Rose Garden is the first quilt in a series that has been brewing in the little gray cells for a while. I have been wanting to do some very large, very direct graphic shapes, instead of the traditional technique of seeing lots of small pieces of fabric together. I am working up the courage to make very stark, two color quilts.
I always try to have movement and energy in my work. Rose Gardens action comes from the play of undulating and interlacing branches. The play of interwoven shapes is a recent development, however. I began experimenting with this idea in the Vortex series, which was originally inspired by an enthusiastic tangle of aloe vera curly, spiky spines winding together.You can also see this idea carried through the roots in Minor Miracle.
Most of all, Rose Garden is about duality. I often like to mix thorns and weeds into my metaphoric gardens and this quilt grows from a classic tale of contrasts, The Beauty and The Beast. If you remember the story, Beautys father picks a white rose for his loving daughter in the Beasts enchanted garden. The Beast demands that the father of a willing substitute must return in 3 months for his punishment. Beauty insists on taking her fathers punishment and returns to the Beasts castle, where instead she is given a beautiful room and has nothing to fear except an occasional visit from the Beast who presses her for her hand in marriage.*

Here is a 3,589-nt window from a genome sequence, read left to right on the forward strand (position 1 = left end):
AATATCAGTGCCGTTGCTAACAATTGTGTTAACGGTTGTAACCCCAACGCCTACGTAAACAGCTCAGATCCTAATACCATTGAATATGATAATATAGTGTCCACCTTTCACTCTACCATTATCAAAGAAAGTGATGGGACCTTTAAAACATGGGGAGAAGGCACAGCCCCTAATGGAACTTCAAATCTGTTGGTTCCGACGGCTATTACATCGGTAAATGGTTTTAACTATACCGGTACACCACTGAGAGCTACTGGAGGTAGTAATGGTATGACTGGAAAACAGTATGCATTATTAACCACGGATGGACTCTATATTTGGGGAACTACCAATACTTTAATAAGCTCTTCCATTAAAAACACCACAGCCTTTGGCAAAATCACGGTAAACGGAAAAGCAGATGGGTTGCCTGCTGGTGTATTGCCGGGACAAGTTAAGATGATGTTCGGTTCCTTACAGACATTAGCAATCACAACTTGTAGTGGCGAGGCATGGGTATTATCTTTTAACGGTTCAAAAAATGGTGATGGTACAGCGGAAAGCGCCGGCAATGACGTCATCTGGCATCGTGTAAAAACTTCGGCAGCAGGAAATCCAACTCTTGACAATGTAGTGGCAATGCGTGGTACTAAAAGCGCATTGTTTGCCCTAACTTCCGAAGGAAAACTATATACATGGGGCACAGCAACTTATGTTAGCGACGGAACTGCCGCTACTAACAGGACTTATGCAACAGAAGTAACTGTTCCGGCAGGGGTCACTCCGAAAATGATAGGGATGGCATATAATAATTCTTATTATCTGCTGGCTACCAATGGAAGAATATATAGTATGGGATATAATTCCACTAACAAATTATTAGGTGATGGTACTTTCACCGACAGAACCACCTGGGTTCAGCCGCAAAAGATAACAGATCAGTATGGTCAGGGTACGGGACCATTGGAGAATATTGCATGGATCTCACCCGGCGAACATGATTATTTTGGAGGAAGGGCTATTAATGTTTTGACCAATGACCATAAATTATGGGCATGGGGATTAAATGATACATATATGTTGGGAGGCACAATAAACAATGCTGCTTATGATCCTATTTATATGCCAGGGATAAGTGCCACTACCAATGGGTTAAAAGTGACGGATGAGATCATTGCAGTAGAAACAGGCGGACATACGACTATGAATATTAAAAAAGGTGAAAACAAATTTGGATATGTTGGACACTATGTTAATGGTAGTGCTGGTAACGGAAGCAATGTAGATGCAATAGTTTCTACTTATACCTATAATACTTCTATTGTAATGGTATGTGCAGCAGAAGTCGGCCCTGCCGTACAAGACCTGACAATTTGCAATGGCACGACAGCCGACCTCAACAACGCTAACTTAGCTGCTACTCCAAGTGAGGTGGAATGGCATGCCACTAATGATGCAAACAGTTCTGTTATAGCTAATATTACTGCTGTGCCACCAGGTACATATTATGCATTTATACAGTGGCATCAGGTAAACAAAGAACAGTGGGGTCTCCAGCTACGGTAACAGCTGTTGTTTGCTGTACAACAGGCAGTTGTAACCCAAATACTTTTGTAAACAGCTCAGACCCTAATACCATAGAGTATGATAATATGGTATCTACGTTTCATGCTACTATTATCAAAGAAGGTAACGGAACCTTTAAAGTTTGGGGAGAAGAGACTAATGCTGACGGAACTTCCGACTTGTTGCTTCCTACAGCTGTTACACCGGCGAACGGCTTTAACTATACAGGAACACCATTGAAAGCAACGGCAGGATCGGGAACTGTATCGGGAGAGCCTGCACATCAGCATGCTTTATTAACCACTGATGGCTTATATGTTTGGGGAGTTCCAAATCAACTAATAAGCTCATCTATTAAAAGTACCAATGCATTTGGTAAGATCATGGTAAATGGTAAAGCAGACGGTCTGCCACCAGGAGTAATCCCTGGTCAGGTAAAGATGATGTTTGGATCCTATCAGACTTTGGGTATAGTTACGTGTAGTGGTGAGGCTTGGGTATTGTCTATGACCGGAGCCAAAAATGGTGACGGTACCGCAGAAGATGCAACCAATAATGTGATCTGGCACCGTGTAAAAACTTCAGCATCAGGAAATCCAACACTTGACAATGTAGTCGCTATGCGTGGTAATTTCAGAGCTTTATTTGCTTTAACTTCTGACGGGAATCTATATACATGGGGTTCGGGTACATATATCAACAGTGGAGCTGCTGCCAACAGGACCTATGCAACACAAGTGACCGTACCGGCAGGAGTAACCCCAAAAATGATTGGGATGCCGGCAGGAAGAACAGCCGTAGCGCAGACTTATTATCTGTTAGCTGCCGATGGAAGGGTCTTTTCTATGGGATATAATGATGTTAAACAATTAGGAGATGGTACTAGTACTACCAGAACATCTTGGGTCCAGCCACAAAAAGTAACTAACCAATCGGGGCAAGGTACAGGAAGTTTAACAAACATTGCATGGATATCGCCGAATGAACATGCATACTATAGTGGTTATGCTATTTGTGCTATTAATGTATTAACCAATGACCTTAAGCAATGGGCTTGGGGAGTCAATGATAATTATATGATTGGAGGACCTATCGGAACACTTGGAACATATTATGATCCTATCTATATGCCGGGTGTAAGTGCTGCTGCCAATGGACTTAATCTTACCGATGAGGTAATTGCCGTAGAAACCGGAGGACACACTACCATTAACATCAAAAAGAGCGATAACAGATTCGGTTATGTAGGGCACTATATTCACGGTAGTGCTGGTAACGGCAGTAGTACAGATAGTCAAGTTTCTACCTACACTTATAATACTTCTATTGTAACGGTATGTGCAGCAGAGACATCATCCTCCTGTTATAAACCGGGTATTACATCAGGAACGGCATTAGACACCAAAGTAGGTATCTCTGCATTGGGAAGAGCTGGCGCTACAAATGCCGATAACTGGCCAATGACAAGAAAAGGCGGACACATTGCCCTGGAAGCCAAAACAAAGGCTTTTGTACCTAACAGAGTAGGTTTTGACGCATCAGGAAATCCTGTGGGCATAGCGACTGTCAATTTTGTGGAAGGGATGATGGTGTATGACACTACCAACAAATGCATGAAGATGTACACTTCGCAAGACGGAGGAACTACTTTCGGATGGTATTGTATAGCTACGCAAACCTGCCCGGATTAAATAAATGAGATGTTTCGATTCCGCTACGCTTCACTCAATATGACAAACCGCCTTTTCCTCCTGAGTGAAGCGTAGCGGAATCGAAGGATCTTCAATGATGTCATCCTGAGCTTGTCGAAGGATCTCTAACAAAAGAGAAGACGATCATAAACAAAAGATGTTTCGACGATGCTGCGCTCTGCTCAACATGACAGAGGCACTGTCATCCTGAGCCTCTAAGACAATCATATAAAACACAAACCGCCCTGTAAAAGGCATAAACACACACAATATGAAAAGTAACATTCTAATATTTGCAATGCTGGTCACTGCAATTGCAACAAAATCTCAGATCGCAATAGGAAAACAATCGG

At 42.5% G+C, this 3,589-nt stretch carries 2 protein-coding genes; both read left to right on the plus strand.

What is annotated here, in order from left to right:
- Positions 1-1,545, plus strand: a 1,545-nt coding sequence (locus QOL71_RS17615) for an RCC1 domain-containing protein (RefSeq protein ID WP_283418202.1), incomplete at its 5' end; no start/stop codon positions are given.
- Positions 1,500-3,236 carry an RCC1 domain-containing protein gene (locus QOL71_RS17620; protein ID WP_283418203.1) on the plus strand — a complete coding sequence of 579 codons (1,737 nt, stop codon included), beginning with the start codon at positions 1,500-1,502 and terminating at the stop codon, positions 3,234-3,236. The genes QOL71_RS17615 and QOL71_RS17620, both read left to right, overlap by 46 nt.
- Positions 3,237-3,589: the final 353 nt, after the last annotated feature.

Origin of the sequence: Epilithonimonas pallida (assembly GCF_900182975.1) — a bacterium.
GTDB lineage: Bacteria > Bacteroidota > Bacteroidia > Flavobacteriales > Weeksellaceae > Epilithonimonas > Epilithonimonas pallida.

There are many polarities in this magical story: beauty and ugliness, kindness and cruelty, male and female, nature and spirit. So too, is this quilt a combination of opposites. The powerful thorns are easy to see against the white damask background. But the apparently empty background is free motion quilted with exuberant white roses, creating a contrasting texture to the smooth and flowing quilting lines of the interlacing branches.
This quilt is deceptively simple, both metaphorically and physically. Large dark shapes make big statements but white on white quilting makes only a whisper (unless you are in front of the quilt). And large shapes actually make construction more challenging. So much for simplicity!
June 25th, 2002.
*To read the entire story, go to www.pit.edu/~dash/beauty.html or see the wonderful film Beauty and the Beast, by Jean Cocteau (1946) which is one of my favorites.